Pain MedicationPain medications are just a very small part of what we do at IPCA. We do not prescribe pain medications unless it is clear that they are helpful and are causing no or minimal harm – and we prescribe pain medications only to patients who responsibly manage their health care and who participate actively in improving their health in general and in optimizing recovery from the illness that is causing pain. For people with chronic pain conditions, it turns out that diet changes can be even better for pain control then pain medicines. Stopping smoking, controlling weight, and exercise are all essential parts of chronic pain treatment and reducing the chance of future injury and pain. Pain medications, including opioids (narcotic medication like morphine, hydrocodone, oxycodone, codeine, etc) can be an important part of pain treatment. They are certainly important in treating acute pain, such as pain after surgery. They can at times be very helpful in managing pain from painful chronic illnesses such as arthritis, nerve pain like peripheral neuropathy, back pain, headaches, and cancer.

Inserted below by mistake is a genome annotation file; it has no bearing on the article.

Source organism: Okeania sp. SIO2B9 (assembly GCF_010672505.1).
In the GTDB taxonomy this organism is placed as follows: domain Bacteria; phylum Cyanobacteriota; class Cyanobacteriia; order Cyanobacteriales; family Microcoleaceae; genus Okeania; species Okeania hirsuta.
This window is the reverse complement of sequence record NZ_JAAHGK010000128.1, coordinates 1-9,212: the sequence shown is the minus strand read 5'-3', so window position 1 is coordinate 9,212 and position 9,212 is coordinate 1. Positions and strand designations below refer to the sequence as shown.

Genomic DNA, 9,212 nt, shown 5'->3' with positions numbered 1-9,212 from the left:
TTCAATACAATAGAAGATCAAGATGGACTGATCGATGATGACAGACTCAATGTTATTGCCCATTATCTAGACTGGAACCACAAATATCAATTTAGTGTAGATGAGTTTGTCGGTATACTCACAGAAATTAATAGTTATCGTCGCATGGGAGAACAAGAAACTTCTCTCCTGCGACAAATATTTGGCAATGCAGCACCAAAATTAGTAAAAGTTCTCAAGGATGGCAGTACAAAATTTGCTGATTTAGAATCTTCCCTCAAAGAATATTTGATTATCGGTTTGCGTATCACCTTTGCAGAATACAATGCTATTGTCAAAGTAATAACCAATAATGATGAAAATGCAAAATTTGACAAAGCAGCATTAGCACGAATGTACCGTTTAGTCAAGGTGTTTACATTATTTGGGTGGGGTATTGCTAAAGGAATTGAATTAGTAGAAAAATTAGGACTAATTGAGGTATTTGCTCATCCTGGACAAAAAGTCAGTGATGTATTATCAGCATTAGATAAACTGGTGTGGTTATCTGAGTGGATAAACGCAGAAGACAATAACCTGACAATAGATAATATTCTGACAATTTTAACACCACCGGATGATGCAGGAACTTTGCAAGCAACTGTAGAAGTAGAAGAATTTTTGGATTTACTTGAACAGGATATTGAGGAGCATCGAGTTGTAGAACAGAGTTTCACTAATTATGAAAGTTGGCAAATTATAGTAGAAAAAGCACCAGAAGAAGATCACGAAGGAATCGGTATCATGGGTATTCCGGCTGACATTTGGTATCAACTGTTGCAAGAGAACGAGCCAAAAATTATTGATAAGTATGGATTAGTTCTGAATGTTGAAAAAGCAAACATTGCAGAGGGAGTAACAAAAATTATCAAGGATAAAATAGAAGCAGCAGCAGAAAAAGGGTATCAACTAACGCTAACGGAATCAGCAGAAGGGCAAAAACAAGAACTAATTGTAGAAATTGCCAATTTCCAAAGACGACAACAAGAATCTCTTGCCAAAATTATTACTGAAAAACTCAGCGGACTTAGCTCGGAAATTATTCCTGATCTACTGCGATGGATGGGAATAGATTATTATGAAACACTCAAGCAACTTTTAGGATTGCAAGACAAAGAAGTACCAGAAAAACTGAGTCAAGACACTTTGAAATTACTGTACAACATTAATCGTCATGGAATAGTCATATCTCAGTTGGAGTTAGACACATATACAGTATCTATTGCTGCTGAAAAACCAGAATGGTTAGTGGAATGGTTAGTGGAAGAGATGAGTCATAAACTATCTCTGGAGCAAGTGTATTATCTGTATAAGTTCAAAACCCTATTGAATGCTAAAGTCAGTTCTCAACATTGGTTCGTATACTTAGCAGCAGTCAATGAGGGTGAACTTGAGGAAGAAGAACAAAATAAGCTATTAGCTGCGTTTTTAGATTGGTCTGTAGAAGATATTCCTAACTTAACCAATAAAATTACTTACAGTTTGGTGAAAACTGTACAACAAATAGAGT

- For selected patients, opioid medications do have a role as a part of the treatment of chronic pain. Some people can do more, be more active, think more clearly, and sleep better because of the medication they take for pain.
- However, the great enthusiasm for treating chronic pain with opioids that existed 10 – 20 years ago has been tempered by experience, which has taught us that these medications are like any other – they often they do not help enough by themselves, and for some the pain medication actually causes more problems than it solves.
- The possibility that the patient will use the medication for non-medical reasons (“addiction”)
- The possibility that the medication will be diverted to people other than the patient, for profit, etc.
- Providers know that their medical training did not train them well enough to assess a patient taking pain medication
- Real and perceived and social pressures that surround opioid treatment
About Opiods:View a sample opioid informed consent to treat patients.
This agreement is what IPCA expects from patients and is a way to learn more about opioids.
Read this compelling story of one patient’s efforts getting off of opioids